The Vaonis Vespera Observation Station is a small robotic telescope designed to be smart and fully automated, taking the guesswork out of astronomy and making it easy for beginners to start their journey.
The new Vaonis Vespera, originally announced almost two years ago and is now becoming available for $2,499, is technically a camera and not a telescope as it has no eyepiece or viewfinder. Instead, it captures images and sends them to a connected mobile device which can be shared with up to five other connected smartphones using the Singularity app.
While the device does works as described, the question is whether or not the Vespera is the ideal smart telescope and astrophotography solution for photographers.
Design and Build Quality
The unit itself looks much like an egg and is incredibly small and lightweight for what it does. Coming in at about 15 inches (40 centimeters) tall — not including the small tripod that adds about eight inches (20 centimeters) — and weighing just about 11 pounds, the device does seem to live up to the company’s claim of it being the “world’s lightest.”
The Vespera features a Sony IMX462 sensor and an Apochromatic (APO) quadrupled refractor with an aperture of 2″/50mm, a focal length of 8″/200mm, focal ration of f/4, magnification of x33, and a field of view of 1.6 x0.9 degrees. The company claims the device can operate for about four hours before needing to be recharged, but if you are near a power outlet (or even a USB-C battery/power supply), you can plug it in to allow for even longer operation.
The Vespera is capable of capturing 1920 by 1080 pixel images and is, for some reason, IP43 water resistant. The quadruplet 50mm lens consists of two lenses in two groups made with lanthanum glass that the company says results in zero distortion, zero chromatic aberrations, and zero astigmatism.
Out of the box, besides the sleek design, there’s not much to look at, as it really is quite small and unassuming. The company does offer a custom backpack that can store the observation station and all of its peripherals quite easily, continuing that promise of making it incredibly portable. But even without the provided backpack, the device is small enough that it can easily fit in most normal bags and backpacks on the market.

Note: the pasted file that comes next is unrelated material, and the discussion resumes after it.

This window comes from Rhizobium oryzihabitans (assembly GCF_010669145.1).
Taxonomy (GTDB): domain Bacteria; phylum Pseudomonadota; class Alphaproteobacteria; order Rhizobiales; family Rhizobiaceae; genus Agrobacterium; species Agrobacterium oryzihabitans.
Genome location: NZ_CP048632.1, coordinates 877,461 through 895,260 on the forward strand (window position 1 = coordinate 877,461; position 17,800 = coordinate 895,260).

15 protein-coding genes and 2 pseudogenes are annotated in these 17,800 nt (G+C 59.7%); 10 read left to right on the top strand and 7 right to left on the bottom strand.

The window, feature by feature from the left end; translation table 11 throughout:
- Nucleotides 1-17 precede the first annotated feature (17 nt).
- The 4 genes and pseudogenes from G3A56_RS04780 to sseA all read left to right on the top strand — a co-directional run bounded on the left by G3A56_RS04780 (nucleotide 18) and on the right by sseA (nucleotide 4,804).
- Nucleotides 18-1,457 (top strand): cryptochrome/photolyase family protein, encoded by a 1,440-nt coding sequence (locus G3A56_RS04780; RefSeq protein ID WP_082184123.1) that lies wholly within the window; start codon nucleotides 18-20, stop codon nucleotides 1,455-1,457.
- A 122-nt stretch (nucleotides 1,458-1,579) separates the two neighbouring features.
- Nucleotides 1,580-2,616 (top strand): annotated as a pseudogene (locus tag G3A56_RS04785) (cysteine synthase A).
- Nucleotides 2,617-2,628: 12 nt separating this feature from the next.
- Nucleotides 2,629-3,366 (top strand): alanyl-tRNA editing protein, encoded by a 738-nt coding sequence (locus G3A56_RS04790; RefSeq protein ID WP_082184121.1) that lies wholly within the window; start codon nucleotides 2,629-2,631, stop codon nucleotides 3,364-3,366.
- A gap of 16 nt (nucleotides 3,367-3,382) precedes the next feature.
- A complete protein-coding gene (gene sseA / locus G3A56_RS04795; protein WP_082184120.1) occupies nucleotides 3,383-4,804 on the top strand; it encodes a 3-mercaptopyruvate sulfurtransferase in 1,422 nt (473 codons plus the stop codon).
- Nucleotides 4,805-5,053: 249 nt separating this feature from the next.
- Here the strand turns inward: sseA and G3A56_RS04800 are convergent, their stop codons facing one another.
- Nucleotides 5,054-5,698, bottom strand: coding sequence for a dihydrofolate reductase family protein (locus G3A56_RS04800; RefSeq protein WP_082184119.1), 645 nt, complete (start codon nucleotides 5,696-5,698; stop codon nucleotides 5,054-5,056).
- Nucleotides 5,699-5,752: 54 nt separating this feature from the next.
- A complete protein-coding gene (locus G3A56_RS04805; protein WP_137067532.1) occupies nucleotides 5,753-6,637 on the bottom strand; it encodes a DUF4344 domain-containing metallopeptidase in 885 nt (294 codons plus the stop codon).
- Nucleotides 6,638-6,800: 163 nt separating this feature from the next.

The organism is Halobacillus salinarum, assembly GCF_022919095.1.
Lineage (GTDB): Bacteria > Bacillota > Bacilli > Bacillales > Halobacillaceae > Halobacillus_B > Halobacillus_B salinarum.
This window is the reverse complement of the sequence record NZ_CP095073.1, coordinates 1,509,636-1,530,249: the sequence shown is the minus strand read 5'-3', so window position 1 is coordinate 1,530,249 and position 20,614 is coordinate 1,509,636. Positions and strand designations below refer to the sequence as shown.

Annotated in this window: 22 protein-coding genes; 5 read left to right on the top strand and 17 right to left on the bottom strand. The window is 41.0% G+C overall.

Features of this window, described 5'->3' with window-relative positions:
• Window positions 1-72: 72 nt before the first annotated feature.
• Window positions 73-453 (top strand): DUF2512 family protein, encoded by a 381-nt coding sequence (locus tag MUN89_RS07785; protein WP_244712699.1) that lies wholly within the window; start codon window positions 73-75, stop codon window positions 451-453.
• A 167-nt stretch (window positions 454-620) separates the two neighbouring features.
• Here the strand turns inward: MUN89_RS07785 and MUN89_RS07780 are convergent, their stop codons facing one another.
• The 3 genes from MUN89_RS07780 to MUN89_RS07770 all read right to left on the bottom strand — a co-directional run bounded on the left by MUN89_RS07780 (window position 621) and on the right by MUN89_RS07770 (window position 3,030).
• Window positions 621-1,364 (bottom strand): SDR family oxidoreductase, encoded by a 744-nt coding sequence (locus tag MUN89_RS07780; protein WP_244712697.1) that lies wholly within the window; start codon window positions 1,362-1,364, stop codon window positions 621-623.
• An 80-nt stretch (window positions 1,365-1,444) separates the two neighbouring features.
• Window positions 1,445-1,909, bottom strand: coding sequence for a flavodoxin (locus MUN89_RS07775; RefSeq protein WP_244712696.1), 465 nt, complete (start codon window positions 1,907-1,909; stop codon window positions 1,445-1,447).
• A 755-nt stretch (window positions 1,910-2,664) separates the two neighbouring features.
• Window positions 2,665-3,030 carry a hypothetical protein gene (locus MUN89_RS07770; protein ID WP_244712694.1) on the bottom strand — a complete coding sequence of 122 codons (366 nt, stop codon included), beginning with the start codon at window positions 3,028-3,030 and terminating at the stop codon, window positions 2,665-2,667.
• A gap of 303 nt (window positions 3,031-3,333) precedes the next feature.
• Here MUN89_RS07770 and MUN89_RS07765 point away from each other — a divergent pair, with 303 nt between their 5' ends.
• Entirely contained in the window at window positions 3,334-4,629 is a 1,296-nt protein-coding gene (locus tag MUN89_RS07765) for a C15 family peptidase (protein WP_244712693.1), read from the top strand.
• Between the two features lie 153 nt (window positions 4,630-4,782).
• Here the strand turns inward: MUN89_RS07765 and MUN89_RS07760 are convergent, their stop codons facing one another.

Setting up the device is rather straightforward. Just attach the included tripod base and legs, and connect the provided “level” bubble to the magnetic charging port near the base and tripod mount. After adjusting the legs of the scope to level out the scope as best as possible, you are ready to power up the device, connect the app, and start observing.
The Vespera is very smooth and sleek, leaving you with no real “grip points” to hold on to when installing the tripod or other accessories. I’d recommend you leave the Vespera in its bag (and the provided protective pouch) to avoid any dust, smudges, or scratches while connecting the tripod for initial use. That will also assure you don’t accidentally drop it.
Filters and Accessories
For our testing, Vaonis provided us with a Light Pollution Filter (which costs an extra $199) as well as a hygrometer sensor to measure and account for the humidity (another $99), all of which fit easily in the backpack provided. For those with a bit more in the budget, the company also offers a Solar Filter (for $99), a Dual-Band filter for better viewing of faint nebulae (for $399), and an extendable full-size tripod (for $149). The custom backpack from Vaonis is also available for $149.
If you decided to go all in on this device, which for the main unit already costs $2,499, you can see how expensive it could get.
Changing the filters is as simple as a push-and-click to remove and install whichever ones you want. Sadly, they aren’t able to be stacked as you would be able to with more traditional scopes, but for the most part, this shouldn’t ever be a major issue especially considering the skill level of the target audience.
To install the hygrometer, you need to remove the lens filter (push/click) and then seat it in the slot clearly designed to contain it and screw it in with the provided toolset. The app should be able to detect which filter is attached once it initializes, allowing you for better viewing depending on the accessories used.
Mobile App and General Usage